Biologicals

Biotechnology and related topics

Definitions and scope

Biotechnology describes biological processes that have been engineered. The most common industrial application of biotechnology is the preparation of biological products from genetically engineered bacteria, yeast, fungi, or cells. Cytokines, growth factors, hormones, and other regulatory peptides and proteins are examples. They were originally extracted from tissues and secretions, often of human origin. With the advent of recombinant DNA technology, the preparation of pure, highly concentrated materials became possible, fundamentally changing the manner in which biological materials like these were produced and standardized. Other newly developed examples of biotechnology-derived products are naked DNA vaccines, RNA-based therapeutics, or highly modified viral vectors serving as delivery systems for gene therapy. These complex products bring up new quality concerns - such as the potential consequences of using genetically modified organisms, but they also provide hope of curing life-threatening diseases that are currently untreatable.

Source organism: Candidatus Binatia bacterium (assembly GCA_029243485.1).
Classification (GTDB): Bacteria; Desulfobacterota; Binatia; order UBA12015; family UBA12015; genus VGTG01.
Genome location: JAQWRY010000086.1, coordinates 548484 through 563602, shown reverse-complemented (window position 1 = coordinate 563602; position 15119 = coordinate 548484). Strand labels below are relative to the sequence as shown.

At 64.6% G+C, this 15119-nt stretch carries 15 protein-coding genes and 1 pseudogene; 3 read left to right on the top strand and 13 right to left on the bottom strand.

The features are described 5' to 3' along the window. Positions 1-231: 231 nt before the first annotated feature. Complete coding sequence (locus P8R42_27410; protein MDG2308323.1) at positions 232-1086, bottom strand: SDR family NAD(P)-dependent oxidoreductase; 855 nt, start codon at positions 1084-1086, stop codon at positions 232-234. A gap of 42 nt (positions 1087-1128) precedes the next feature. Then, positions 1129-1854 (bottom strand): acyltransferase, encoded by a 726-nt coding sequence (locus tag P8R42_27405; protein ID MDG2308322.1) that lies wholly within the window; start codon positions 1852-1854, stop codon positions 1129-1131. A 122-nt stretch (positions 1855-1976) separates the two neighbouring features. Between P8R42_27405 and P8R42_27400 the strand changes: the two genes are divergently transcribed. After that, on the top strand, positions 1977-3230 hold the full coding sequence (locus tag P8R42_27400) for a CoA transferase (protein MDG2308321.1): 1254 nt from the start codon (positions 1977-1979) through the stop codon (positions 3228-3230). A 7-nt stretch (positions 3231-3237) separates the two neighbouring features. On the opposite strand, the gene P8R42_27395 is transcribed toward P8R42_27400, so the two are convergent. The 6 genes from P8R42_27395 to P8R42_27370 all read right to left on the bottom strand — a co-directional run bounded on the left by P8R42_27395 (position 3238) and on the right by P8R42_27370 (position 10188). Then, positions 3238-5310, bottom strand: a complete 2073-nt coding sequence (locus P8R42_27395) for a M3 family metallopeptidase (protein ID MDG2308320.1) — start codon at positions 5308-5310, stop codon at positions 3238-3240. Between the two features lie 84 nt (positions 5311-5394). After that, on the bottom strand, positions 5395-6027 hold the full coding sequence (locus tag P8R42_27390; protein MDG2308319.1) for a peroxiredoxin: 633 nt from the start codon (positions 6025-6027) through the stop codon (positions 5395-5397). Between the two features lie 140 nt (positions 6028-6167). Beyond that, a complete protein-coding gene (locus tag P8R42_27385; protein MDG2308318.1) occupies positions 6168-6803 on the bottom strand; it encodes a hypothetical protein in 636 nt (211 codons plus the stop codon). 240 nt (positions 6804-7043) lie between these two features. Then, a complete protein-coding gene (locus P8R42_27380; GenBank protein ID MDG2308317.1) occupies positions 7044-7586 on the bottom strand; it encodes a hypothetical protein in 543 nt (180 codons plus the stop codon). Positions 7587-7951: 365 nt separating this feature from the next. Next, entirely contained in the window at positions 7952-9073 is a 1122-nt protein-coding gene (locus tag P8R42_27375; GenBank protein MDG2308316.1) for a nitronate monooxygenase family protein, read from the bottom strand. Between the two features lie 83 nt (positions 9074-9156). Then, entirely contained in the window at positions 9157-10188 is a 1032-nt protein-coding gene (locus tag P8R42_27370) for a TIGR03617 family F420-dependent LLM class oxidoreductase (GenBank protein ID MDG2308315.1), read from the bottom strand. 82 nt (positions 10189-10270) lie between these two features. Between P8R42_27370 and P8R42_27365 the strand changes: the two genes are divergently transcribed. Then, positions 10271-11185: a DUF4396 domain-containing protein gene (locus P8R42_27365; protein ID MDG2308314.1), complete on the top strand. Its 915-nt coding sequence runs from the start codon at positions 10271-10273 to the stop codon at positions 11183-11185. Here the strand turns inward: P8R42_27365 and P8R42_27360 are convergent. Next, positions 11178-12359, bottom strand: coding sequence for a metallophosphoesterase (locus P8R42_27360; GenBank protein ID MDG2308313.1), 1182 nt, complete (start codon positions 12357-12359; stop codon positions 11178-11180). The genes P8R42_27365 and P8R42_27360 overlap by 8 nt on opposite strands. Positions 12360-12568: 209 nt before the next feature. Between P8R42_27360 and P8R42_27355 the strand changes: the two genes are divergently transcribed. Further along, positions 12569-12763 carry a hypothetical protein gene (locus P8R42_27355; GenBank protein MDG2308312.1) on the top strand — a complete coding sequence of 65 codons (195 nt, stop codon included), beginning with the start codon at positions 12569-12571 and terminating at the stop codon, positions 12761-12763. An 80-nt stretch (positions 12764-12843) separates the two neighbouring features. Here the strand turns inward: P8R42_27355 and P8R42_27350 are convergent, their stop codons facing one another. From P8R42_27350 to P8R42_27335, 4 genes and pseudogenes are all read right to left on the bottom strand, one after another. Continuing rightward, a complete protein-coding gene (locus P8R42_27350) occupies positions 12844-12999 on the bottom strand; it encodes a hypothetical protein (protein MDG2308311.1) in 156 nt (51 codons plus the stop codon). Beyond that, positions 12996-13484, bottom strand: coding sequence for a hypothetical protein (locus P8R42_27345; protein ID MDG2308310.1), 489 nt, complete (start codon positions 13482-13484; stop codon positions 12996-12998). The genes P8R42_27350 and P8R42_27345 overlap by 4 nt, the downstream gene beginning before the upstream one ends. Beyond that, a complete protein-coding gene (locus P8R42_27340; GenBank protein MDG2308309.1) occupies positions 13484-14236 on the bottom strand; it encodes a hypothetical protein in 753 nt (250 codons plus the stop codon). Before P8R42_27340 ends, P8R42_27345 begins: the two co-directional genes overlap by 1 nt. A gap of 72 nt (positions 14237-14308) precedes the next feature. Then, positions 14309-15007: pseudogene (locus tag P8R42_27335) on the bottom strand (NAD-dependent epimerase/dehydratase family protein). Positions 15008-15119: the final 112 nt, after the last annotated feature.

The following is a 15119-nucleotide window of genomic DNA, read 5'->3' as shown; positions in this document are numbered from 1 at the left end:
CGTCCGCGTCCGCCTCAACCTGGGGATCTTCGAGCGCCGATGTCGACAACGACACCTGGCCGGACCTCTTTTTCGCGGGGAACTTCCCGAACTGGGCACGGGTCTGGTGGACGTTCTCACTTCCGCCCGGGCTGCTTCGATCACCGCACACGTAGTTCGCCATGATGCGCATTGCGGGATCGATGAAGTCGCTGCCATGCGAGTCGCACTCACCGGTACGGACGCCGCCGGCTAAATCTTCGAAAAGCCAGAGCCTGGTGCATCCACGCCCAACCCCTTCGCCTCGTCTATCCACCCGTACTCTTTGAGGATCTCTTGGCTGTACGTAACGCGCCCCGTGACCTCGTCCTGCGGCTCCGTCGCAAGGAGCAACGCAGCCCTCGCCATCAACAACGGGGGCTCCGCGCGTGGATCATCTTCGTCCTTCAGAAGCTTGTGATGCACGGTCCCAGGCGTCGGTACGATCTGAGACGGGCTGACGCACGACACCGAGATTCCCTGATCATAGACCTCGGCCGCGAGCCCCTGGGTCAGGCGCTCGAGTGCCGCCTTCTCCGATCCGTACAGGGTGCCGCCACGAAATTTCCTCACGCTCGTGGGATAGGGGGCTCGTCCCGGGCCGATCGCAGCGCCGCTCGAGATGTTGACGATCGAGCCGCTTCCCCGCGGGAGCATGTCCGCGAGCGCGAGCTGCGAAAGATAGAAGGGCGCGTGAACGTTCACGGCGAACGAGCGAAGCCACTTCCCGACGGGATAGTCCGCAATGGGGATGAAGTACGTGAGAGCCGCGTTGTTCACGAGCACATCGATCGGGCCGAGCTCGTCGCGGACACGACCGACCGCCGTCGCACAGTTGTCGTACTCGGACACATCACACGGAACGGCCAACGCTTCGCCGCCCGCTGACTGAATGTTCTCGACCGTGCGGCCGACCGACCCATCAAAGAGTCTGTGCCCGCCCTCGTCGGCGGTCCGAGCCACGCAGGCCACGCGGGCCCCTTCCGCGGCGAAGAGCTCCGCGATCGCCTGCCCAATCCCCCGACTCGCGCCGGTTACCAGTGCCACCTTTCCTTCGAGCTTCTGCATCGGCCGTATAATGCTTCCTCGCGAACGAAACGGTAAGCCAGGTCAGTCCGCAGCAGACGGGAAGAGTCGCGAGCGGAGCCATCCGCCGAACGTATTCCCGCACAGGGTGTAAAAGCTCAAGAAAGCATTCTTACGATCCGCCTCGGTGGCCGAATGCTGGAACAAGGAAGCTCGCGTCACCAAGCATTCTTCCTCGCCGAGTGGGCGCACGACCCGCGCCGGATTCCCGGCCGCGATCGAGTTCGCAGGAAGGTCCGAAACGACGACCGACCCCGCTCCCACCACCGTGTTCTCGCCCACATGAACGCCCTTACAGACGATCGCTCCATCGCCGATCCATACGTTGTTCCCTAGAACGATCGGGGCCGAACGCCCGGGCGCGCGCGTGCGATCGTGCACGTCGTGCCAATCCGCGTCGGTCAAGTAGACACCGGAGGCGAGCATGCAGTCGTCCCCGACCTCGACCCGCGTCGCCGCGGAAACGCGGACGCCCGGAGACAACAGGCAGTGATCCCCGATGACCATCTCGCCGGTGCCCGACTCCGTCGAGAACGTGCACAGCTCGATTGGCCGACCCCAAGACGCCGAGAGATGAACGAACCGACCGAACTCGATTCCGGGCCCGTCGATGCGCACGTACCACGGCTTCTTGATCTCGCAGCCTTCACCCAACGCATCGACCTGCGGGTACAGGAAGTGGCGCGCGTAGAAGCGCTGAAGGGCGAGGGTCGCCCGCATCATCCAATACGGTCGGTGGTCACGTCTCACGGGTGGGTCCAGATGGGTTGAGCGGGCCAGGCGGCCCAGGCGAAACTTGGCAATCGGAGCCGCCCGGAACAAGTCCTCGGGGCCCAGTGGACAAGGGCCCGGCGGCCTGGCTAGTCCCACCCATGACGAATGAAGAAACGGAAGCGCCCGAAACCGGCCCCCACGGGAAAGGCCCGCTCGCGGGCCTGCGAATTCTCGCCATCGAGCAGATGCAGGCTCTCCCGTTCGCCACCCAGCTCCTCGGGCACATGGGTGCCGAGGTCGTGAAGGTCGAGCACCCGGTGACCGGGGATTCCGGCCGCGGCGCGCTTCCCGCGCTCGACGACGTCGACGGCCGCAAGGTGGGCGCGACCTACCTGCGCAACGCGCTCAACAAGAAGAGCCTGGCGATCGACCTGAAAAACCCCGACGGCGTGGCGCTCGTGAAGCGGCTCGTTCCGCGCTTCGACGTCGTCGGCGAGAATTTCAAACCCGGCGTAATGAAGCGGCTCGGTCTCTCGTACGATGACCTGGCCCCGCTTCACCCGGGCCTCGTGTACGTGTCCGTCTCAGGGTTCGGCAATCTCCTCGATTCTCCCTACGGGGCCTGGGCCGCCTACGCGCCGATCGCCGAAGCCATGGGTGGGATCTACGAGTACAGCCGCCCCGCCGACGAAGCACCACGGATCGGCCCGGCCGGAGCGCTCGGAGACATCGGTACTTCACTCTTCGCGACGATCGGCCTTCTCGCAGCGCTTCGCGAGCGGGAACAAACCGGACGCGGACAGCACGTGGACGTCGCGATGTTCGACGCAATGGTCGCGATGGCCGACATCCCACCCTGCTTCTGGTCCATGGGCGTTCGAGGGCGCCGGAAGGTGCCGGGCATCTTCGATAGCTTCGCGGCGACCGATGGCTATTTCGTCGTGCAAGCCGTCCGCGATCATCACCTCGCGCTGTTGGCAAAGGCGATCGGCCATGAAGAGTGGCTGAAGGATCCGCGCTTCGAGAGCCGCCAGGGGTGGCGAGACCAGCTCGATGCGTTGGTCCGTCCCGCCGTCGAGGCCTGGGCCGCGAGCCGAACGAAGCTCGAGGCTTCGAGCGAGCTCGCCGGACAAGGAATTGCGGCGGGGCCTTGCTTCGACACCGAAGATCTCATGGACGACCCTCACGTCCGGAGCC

Cytokines and growth factors

Growth factors, hormones, and other regulatory peptides and proteins were originally extracted from tissues and secretions, often of human origin. As such, as the purity of such preparations was often low and impurities with traces of other substances common. With the advent of recombinant DNA technology, the preparation of pure, highly concentrated materials became possible, fundamentally changing the manner in which biological materials like these were produced and standardized.

Interferons, human

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Last update:

12 October 2011 09:39 CEST